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‘Move forward with vision and vigour’ – Report of Diocesan Councils presented at Dublin & Glendalough Synod

‘Move forward with vision and vigour’ – Report of Diocesan Councils presented at Dublin & Glendalough Synod
The Revd Rob Clements speaking during the online Diocesan Synod.

The events of the last 18 months have given us a unique opportunity to examine how we do things and how we may wish to do things in the future, the Revd Rob Clements (Kilternan) told members of Dublin & Glendalough Diocesan Synods on Wednesday evening (October 6). Proposing the Report of Diocesan Councils during the online Synod, Mr Clements said we are “only beginning to scratch the surface of what faith and flourishing might look like post Covid” and stated there is an opportunity to reimagine and reinvigorate ministry and mission.

He acknowledged that living with Covid had been tedious, trying and for many people traumatic. “Our communities have been exhausted and bruised at local and diocesan levels, and it may take us some time to reconnect meaningfully with one another.  It is difficult to cultivate relationships when we are but little boxes on a screen,” he said.

For the sake of our wellbeing people needed to give each other space, grace and time but recognise that the church is in a unique missional moment.

Referring to a webinar which took place in the Church of Ireland Theological Institute on Online Church in a Post–lockdown World (see more here) by the Ven Bob Jackson, Mr Clements said that he was struck by the challenge to move from responding to planning.

Highlighting the suggestions from the webinar, Mr Clements pointed to the ways in which the church in Dublin and Glendalough was meeting the new challenges.

The first suggestion is that the post covid church needs to be a church with wider doors – churches need to think about welcoming back those who were there before but also reaching out to those looking anew at faith and belonging. In this area he pointed to the work with children and young people and the efforts made to pioneer creative engagement with families and teenagers. Included in this are events like Muddy Church. He paid tribute to Susie Keegan who has moved on from her role as Diocesan Youthwork Coordinator and welcomed Emma Fawcett to the role. He also thanked all involved in communications who helped many evolve from luddites to vlogers and YouTube influencers thus extending outreach to new spaces.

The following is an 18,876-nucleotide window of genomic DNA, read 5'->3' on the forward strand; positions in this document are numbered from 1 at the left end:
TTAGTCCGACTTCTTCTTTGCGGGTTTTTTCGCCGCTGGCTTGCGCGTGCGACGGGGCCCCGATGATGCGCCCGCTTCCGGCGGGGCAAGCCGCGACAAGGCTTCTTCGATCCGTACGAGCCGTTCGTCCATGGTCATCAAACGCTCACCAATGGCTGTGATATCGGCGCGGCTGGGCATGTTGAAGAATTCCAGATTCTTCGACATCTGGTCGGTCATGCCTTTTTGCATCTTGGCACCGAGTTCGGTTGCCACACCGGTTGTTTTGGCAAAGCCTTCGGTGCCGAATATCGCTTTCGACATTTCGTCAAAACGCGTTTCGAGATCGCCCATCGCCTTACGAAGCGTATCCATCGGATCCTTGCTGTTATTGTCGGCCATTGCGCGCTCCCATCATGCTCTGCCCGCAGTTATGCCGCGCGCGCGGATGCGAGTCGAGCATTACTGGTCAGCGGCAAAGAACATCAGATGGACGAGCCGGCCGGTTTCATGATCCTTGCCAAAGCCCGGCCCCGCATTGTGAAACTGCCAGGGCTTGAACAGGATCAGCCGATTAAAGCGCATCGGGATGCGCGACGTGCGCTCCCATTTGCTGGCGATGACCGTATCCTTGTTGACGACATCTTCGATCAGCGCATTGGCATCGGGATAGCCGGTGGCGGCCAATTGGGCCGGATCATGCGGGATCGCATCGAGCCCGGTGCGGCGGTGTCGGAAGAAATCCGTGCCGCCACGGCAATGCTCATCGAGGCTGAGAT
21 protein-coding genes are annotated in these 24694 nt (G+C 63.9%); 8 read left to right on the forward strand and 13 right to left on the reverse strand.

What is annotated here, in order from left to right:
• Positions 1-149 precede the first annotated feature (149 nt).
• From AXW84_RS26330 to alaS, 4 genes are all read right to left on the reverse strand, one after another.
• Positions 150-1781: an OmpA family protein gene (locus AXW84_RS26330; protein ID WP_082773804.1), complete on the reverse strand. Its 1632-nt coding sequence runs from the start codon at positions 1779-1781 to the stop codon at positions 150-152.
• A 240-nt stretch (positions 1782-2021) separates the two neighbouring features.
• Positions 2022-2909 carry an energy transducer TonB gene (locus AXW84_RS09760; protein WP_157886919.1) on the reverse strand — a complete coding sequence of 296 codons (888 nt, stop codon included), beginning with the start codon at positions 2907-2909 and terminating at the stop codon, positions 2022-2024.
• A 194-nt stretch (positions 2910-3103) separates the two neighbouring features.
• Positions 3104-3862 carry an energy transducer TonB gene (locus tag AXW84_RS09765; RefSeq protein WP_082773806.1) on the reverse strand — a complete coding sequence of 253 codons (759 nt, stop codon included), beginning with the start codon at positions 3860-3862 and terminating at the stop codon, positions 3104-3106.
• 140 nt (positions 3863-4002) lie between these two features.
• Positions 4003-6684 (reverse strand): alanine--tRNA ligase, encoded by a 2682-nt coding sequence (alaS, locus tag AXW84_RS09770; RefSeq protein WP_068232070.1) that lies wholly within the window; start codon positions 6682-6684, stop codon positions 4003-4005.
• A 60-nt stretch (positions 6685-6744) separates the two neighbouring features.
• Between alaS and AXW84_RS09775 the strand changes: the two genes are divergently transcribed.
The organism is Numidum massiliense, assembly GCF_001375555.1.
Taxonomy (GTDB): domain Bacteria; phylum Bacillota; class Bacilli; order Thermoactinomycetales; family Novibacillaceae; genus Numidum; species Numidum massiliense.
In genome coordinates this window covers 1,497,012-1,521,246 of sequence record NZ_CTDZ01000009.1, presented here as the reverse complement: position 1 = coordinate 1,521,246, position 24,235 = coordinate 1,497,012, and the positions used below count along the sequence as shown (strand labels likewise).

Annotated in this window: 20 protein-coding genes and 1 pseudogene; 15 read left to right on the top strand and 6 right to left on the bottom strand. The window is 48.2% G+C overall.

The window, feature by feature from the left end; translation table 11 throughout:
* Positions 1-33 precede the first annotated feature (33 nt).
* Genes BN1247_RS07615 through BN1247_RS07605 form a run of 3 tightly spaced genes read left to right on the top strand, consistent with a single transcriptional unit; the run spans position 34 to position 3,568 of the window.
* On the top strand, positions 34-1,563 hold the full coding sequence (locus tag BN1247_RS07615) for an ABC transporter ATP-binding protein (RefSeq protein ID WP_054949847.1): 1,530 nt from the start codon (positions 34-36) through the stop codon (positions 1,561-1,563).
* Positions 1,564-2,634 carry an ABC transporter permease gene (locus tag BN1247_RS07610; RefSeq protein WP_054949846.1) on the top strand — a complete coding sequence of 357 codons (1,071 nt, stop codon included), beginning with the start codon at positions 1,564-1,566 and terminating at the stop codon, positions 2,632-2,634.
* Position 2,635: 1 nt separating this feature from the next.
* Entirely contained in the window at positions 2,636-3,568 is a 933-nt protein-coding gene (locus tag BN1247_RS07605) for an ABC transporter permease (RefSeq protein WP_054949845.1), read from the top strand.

The second area is that the church must have deeper wells. Covid has raised existential questions about death, human limitation and flourishing, he said and people are looking anew at what the spiritual life might mean for them. In seeking to deepen prayer and conversation, he drew attention to the ministries to young adults and third level students and the profound work of care of hospital chaplains.

The third and fourth challenges posed by Archdeacon Jackson were that the church must have wiser programmes and smarter structures. In these areas Mr Clements drew Synod’s attention to the financial challenge experienced by churches. He said churches had exercised creativity and judgement in fundraising and managing these challenges and paid tribute to all who prepared and managed the diocesan accounts so immaculately. He said the diocese was committed to good governance and thanked the staff of the diocesan office, Sylvia and Vicki and welcomed Caroline.

“Perhaps to some extent this has been a year whereby we have had to focus on steadying the ship in light of surrounding storms. But we need to move forward with vision and vigour in the days ahead,” he concluded.

Speaking to the report, Dr Lucy Michael (Malahide) noted that last year’s Synod received a presentation on cultural diversity from the Revd Prof Anne Lodge and said it was imperative that that work be continued. Prof Lodge responded to say that the next stage had been delayed as it involved having conversations with people in parishes  and she was waiting for safer times in order that face to face conversations could take place.

David McConnell (Zion) highlighted the work of Church Music Dublin which was set up 30 years ago. In that time over 100 people had completed the full three year training scheme and asked parishes to identify people who could undertake the training programme. He directed people to their website which is a fount of musical information – www.churchmusicdublin.org.


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